Patrick Hagelstein Welcome Łukasz! As mentioned this is just to show what can be done with a simple kit and minimal supplies to draw in some hesitant starters in this great hobby. After the club competition the winning model will be put in a display with the comments on how easy (and cheap) it was to come up with a nice model for somebody's desk or bookshelf.
10. July 2019, 14:08
Łukasz Gliński Cool idea, you have my support Those HB and new Airfix kits are great for such quick projects.
10. July 2019, 18:14
Patrick Hagelstein Indeed they are! I'm quite pleased by the high quality combined with ease of building.
Andy Ball Yep, we've all been there with the spray cans.....great salvage job, (seems there's a few Hellcats on here at 72nd, must be the time of year) !!
13. August 2019, 06:22
Patrick Hagelstein I already started an Eduard Hellcat when this club challenge/competition came along to build a model as a youngster would do with his/her first kit to have kids drawn into the hobby. After a quick search and looking at the one color paint scheme, a(another) Hellcat was my build of choice!
13. August 2019, 12:56
Slavo Hazucha It´s a hell of a cat already, I´m curious where this journey will go
13. August 2019, 13:05
Patrick Hagelstein Not as deep as on the Corsair as I'm limiting myself to the tools and paints I can use on this build. I'll work with what's in the box in that first (second) picture. Only that I swapped out the Testers spray can for a Tamiya one.
Mark Norfolk What a difference the spray cans made! Does oven cleaner work on anything or just Testors? Looking v smart Patrick.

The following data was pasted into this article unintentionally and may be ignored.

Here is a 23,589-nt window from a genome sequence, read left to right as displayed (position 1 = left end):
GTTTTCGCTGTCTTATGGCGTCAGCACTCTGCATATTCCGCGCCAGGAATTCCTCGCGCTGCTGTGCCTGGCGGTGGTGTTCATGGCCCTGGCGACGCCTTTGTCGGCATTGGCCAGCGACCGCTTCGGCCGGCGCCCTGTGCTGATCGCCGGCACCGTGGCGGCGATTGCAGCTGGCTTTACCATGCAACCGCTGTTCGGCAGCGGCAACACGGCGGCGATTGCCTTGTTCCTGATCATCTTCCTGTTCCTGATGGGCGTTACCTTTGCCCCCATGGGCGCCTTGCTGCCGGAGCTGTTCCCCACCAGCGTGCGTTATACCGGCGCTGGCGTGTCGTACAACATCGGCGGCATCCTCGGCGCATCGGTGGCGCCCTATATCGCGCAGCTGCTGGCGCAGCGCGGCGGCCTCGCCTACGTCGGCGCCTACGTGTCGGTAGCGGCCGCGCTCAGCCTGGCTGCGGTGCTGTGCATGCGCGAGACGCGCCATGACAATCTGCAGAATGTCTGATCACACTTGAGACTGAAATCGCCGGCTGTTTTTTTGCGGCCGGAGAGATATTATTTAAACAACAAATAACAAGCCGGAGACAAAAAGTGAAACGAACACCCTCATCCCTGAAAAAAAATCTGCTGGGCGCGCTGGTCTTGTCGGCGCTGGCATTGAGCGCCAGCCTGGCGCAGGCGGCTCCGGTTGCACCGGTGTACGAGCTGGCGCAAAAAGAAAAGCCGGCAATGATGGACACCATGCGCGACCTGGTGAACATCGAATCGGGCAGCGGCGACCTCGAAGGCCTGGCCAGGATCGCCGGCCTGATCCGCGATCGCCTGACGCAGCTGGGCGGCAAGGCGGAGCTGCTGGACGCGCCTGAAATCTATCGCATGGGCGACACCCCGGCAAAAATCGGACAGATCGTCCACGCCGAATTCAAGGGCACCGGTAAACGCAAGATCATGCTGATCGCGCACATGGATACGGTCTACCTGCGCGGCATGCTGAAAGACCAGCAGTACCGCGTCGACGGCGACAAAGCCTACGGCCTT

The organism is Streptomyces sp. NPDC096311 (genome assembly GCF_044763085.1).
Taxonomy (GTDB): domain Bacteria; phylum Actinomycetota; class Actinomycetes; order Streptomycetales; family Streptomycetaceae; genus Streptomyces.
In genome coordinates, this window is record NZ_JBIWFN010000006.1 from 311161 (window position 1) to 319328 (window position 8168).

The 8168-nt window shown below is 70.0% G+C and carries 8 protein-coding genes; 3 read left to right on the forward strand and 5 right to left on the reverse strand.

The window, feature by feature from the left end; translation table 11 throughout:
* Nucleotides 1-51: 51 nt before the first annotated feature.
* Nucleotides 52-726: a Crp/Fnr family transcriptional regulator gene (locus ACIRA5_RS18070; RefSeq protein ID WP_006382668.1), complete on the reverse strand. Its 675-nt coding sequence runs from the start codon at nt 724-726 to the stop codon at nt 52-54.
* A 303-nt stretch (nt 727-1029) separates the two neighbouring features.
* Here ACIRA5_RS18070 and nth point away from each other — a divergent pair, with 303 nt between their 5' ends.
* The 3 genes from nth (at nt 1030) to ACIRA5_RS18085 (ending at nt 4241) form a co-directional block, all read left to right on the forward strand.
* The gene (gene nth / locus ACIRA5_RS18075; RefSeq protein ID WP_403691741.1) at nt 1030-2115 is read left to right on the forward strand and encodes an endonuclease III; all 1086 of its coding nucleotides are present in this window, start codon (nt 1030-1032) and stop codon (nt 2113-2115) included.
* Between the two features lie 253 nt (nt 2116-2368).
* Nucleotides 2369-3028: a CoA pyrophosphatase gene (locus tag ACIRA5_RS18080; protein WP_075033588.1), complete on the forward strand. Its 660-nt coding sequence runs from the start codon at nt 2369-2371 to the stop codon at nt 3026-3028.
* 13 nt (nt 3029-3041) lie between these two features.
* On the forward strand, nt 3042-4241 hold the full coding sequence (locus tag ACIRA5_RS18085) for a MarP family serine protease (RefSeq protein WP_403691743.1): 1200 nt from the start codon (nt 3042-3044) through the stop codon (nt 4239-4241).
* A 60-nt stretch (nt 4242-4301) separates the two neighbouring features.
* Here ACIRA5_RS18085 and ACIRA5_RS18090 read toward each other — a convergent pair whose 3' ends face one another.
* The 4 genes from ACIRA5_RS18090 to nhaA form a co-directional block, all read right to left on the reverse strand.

13. August 2019, 19:45
Patrick Hagelstein I remember using it on Tamiya spray paint back home and it worked a charm there too. Back then I sprayed the oven cleaner on the whole model and put it in a container. This time I needed to be a bit more precise, that's why I sprayed it in a little jar and brushed from that.
Brian Y This project came out nicely!. I'd like to see more detail about your canopy masking method. The photo showing the raw masking tape was impressive.
31. August 2019, 01:13
Patrick Hagelstein Hi Brian! Glad you like it! I took it to my modeling club yesterday and put it in the display cabinet over there before I could take some pictures of the finished build. I'll take some more pictures over there next Friday.
31. August 2019, 23:50
Patrick Hagelstein With a well defined canopy frame, masking is actually quite easy. Cut a piece of Tamiya tape just a tad bigger than the window pane and line one side up to the edge of the frame. Burnish the rest down and hold the canopy into the light. With a fresh and sharp blade lightly trace the frame and make one clean cut per side. You'll see that the tape pulls off fine and leaves the window pane covered. Just burnish it down to be sure and spray ahead in light coats.
31. August 2019, 23:55
Brian Y I never trust my blade handling skills (or the sharpness of the edge) to make that single cut on clear plastic. I know I've tried it before. It makes my skin crinkle just thinking of it, now.
8. February, 13:06